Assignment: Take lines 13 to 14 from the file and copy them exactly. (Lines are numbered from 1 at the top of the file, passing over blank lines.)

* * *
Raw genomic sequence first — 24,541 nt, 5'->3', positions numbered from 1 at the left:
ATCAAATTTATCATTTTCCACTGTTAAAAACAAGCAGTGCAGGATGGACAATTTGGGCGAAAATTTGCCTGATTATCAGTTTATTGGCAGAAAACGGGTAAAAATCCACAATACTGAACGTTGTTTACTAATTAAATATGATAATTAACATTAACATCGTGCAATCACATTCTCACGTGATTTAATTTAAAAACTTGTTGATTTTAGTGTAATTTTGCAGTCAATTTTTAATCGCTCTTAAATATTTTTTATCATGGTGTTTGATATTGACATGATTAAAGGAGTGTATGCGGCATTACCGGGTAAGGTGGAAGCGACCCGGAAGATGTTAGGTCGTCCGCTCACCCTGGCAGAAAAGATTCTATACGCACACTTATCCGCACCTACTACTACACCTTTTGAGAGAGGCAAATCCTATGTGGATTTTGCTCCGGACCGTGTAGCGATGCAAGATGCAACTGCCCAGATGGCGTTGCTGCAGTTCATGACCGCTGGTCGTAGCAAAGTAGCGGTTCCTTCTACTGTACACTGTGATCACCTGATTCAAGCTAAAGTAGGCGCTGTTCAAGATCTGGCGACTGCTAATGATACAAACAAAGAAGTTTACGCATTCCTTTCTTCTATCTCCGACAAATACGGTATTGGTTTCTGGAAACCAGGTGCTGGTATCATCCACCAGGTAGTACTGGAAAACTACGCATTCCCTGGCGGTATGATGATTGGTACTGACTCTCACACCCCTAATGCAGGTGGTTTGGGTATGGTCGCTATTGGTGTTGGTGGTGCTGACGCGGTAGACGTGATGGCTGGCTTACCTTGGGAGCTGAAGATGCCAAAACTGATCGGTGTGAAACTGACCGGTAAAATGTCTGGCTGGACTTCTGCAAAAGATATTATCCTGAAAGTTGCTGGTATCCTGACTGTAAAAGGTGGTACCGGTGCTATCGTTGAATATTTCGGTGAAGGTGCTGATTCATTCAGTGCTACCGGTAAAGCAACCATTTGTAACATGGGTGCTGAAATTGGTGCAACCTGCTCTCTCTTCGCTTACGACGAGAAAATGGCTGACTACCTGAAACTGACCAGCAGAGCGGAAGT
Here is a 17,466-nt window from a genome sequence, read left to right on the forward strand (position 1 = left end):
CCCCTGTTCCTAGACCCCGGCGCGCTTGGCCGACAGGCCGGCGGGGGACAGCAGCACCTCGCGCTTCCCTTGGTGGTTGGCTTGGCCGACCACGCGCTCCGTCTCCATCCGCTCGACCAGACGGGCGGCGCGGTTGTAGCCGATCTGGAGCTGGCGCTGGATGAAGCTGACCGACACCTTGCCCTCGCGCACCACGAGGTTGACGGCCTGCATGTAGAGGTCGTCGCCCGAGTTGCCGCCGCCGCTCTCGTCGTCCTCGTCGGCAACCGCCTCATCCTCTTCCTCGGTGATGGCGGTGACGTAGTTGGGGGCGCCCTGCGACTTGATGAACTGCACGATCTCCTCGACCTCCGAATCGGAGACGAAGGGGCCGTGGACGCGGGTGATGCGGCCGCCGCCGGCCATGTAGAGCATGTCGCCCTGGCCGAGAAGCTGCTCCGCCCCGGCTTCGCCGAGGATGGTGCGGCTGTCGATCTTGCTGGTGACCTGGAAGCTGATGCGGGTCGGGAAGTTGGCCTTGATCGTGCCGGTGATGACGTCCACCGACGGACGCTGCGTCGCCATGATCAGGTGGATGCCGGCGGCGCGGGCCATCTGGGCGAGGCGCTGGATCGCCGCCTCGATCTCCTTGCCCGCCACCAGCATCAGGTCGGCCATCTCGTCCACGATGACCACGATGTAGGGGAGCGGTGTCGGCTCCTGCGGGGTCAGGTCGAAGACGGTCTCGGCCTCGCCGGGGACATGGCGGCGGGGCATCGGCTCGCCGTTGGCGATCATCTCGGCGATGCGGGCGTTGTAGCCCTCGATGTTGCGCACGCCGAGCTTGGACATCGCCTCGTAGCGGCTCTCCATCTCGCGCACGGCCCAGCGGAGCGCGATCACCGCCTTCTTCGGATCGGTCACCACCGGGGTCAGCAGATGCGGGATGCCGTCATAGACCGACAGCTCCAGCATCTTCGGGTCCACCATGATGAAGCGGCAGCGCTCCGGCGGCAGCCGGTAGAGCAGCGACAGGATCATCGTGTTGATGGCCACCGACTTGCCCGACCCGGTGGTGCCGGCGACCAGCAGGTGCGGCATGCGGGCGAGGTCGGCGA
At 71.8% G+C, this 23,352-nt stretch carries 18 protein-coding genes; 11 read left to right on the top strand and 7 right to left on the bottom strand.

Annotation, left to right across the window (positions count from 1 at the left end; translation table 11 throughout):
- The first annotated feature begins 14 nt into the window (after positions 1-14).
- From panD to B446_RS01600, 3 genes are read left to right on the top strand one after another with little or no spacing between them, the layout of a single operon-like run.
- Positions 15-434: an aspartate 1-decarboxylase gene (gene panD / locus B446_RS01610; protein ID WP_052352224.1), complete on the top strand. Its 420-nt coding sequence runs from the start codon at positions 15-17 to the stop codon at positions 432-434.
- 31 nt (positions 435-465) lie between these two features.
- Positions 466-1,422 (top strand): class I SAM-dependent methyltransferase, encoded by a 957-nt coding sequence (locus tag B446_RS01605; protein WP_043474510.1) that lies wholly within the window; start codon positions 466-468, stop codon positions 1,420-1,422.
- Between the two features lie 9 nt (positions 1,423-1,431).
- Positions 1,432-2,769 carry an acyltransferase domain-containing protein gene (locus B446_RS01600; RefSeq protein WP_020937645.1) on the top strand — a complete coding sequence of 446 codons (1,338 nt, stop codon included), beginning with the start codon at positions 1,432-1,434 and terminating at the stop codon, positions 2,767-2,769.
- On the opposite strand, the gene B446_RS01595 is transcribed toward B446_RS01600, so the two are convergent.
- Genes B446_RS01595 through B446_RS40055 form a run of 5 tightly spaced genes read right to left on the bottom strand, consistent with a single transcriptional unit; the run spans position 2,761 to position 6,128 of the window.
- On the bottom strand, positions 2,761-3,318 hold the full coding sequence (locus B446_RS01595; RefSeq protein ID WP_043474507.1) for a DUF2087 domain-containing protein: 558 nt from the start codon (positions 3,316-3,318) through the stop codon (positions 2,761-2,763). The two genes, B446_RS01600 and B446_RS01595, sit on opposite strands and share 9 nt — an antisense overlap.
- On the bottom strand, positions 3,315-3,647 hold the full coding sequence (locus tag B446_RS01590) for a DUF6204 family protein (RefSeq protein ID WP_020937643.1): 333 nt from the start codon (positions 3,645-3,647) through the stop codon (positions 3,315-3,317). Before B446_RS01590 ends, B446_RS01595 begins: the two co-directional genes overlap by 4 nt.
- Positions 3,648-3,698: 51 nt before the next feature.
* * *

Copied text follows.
- Positions 1,432-2,769 carry an acyltransferase domain-containing protein gene (locus B446_RS01600; RefSeq protein WP_020937645.1) on the top strand — a complete coding sequence of 446 codons (1,338 nt, stop codon included), beginning with the start codon at positions 1,432-1,434 and terminating at the stop codon, positions 2,767-2,769.
- On the opposite strand, the gene B446_RS01595 is transcribed toward B446_RS01600, so the two are convergent.